6. No doubt it's been getting a lot of use since the 17th.

  7. Oh, I surely could do with that stone right now - have had a blinder for for the past week :-)
    Interesting about Aedh, you certainly did your research. I have Guy Underwood's book somewhere, unless I'm mixing him up with someone else - laylines and churches? But I thought he was round much earlier than 1930!

  8. very interesting Mel. I too could do with a stone like that nearby. Do you do a lot of map searching to find these places?

  9. Several individuals can be named in connection with energy lines and there might be a mix up in dates & names (?) So I have done some research :-

    Alfred Watkins : The concept of ley lines was first proposed by him on 30 June 1921. His book was The Old Straight Track.
    However, in September 1870, William Henry Black gave a talk to the British Archaelogical Association, in Hereford, entitled Boundaries and Landmarks, in which he speculated that "Monuments exist marking grand geometrical lines which cover the whole of Western Europe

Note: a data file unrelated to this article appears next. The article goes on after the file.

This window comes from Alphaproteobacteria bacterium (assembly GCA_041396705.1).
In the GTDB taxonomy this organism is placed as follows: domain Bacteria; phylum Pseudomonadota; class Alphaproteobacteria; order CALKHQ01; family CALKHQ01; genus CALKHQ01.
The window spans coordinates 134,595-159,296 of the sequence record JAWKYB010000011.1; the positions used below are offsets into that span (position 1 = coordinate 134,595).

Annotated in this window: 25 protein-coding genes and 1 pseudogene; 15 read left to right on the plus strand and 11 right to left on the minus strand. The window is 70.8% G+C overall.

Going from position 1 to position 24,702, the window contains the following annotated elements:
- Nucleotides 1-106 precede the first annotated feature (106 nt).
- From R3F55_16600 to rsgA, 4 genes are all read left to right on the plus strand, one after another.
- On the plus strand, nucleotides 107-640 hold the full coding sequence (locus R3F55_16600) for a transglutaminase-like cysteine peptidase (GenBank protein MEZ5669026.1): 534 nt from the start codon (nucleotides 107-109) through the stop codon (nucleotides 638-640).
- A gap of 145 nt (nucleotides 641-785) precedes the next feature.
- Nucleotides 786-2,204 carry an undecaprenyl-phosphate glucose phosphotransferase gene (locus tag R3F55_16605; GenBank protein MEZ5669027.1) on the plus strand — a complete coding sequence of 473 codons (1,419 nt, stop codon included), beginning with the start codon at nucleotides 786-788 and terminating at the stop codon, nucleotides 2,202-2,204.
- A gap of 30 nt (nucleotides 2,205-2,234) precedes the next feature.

Guy Underwood:excavated
    Jugs Grave at Monkton Farliegh
    Oval bowl barrow excavated in 1946-7 Primary interment of 2 skeletons in cist with Bronze Age finds. Four secondary inhumations. The cairn is 1.4m high. Badly mutilated 1967. Guy publ a book in 1968.

    Tom Graves used a lot of Alfred's & Guy's material in his book Needles of Stone.

    Margaret: No map work, Book work & sometimes just luck :-)

  10. It doesn't actually look like you can rest your head on the headache stone, are the bars blocking the way?

  11. p.s,thanks so much for following my blog. I am one happy lady!

  12. Dear Helsbells there is a small entrance gate at the side which can be used or you can climb over the bars - It is allowed :)

  13. Thanks for the reminder, Heron. I lived 100 yards away from Jugg's Grave - at Conkwell, near BOA. His house at Avoncliffe/Turliegh, has a genuine stone circle in the grounds. It's a nice early house, remodeled in around 1750. I was introduced (metaphorically) to Underwood by John Michell, who lived here in Bath about 20 years ago. Sadly, he (Michell) recently died in Glastonbury.